This past Friday was the third resurgence of the dreaded Staph infection. Poor Kylie. When you manage to contract something 3 times, you do learn a few things. I thought it might be prudent to share this information as locally speaking, there has been a bit of an outbreak.
Kylie’s Staph began with uncontrollable eczema. While eczema has countless causes, it’s characterized by patches of rough, dry skin. That inherent dryness leads to itching and scratching and finally, the skin barrier begins to break down. With that in mind, we are all carriers of viruses and bacteria. Our skin is our greatest defense. Broken skin is an open invitation for infection. Yes, good hygiene is a must but what we failed to consider is just how quickly an infection can set in. For instance, how often do you think public playgrounds are properly disinfected? What about the library? or the beach? There are no efficient ways to keep these places clean.
The kids and I will typically spend about an hour or two, every other day at any one of these places. Bath time is usually just before bed. That would give the offending virus or bacteria up to 8 hours to attack. When the skin is working properly, this is a non-issue. Those with eczema however, are more prone to infection and reinfection. Therefore, if your child has open wounds from scratching, blisters or the beginnings of a flare up, clean and cover the area. In Kylie’s case, she is not able to go to her favorite fountains until her eczema has completely healed.
When disinfecting your home, it’s important to know your products. A few months back, I wrote a post on homemade household cleaners. Sadly, vinegar is not believed to be strong enough to kill Staph. Ky’s dermatologist recommended Clorox and Lysol instead. It’s also very important to actually read the disinfecting instructions on the back of the bottle. For many products, it’s not simply spray and wipe. If you are feeling some green guilt over this one, there are better ways to be kind to the Earth. Some of these infections are serious enough to cause life long illnesses, if not death.
There are times when prevention is truly out of your hands. In which case, you need to know the signs of an infection. This article from Ehow is good general reference for identifying infections. Ky went to the ER the first time this year because her blisters were spreading like wildfire and she was in serious pain. For the second and third rounds, I made same-day appointments with her dermatologist because it looked like Staph. Thankfully, by catching the infection early, we bypassed hospitalization.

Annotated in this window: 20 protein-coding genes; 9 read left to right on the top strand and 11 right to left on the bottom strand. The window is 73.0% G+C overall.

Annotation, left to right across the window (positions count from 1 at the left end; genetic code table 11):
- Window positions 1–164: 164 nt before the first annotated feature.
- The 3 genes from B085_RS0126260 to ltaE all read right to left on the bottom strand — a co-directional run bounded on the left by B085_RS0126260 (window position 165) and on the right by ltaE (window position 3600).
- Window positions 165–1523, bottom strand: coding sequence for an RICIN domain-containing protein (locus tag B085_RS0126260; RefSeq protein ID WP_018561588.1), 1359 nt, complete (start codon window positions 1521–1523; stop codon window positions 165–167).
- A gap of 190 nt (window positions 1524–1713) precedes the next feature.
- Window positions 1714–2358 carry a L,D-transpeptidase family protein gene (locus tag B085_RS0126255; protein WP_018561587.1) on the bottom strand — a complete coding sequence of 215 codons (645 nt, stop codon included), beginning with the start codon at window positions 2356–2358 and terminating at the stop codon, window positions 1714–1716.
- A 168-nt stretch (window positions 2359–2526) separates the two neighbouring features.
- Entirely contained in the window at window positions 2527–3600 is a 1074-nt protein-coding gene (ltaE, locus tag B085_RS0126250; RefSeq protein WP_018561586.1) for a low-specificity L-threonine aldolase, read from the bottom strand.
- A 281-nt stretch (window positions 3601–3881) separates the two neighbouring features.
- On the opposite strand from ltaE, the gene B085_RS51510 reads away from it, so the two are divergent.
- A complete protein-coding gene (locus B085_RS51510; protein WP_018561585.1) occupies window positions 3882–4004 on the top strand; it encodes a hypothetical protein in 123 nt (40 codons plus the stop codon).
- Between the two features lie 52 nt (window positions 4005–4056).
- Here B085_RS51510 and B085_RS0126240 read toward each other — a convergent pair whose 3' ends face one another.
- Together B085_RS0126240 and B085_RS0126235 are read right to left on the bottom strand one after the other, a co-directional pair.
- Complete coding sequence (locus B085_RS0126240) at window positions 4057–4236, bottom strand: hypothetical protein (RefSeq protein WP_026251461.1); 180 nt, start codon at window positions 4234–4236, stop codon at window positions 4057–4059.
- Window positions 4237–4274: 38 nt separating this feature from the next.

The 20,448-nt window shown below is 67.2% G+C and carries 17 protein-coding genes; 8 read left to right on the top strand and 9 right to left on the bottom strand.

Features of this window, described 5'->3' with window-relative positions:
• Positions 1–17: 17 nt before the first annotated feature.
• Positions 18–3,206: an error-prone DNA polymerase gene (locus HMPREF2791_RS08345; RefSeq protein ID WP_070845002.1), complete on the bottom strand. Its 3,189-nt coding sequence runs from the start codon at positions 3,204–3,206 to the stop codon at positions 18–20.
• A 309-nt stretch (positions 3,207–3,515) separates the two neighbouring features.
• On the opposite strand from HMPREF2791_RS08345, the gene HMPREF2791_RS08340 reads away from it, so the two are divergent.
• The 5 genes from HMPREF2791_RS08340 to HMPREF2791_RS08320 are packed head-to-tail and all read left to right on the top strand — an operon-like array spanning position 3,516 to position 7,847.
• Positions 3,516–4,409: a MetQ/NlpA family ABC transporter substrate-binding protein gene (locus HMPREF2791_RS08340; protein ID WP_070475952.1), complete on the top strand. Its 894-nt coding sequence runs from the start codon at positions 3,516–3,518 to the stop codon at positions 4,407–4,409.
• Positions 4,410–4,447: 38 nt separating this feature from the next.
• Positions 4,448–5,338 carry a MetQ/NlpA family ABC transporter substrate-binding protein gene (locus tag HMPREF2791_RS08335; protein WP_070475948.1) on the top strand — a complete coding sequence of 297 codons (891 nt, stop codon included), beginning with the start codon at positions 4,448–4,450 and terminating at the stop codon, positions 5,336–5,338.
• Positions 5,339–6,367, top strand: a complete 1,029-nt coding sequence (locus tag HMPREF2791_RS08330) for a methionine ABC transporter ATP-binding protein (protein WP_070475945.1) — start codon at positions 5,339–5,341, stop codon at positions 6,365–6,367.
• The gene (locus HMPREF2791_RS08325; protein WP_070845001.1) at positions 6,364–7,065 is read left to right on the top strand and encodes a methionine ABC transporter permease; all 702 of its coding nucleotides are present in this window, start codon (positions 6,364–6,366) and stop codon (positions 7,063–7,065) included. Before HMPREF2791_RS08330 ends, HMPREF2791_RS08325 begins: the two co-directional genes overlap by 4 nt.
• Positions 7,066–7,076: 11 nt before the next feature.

I will say, one of the best things we did during Ky’s outbreak was taking pictures. We took close up pictures of her sores when she woke up and just before bedtime. If there was a significant change during the day, we took pictures of that too. This enabled us to track changes and to better communicate with her doctors and nurses. I also took pictures of every prescription. Inevitably, you will be asked what prescriptions the child is taking and who can honestly keep track?
Once infected, try to keep your child comfortable. Kylie couldn’t take a bath or use creams for a week because anything that touched her sores burned. For nearly 3 days, she lived in Will’s t shirts sans undies and that’s ok. New skin can be fragile and ripping it off or washing it away, especially when your patient is in agony is just silly. As with most things, check with your doctor first.
I almost feel the need to add in a last bit of common sense here but when given a prescription, fill it immediately and give the first dosage as soon as possible. In many cases, after the child receives their first dose of antibiotics, they are no longer contagious. With Staph, the sooner you get the antibiotics in their system, the less severe the outbreak becomes.
Today my daughter is bouncing around and seemingly back to normal but she continues to take her medicine. Why? Because failure to do so may result in another outbreak and a more resistant outbreak at that. Staph is scary enough, please use the antibiotics as prescribed.
With a good medical team, awareness and open communication, we can keep our kids safe. If you would like more information on Staph, check out this article at medicinenet.com.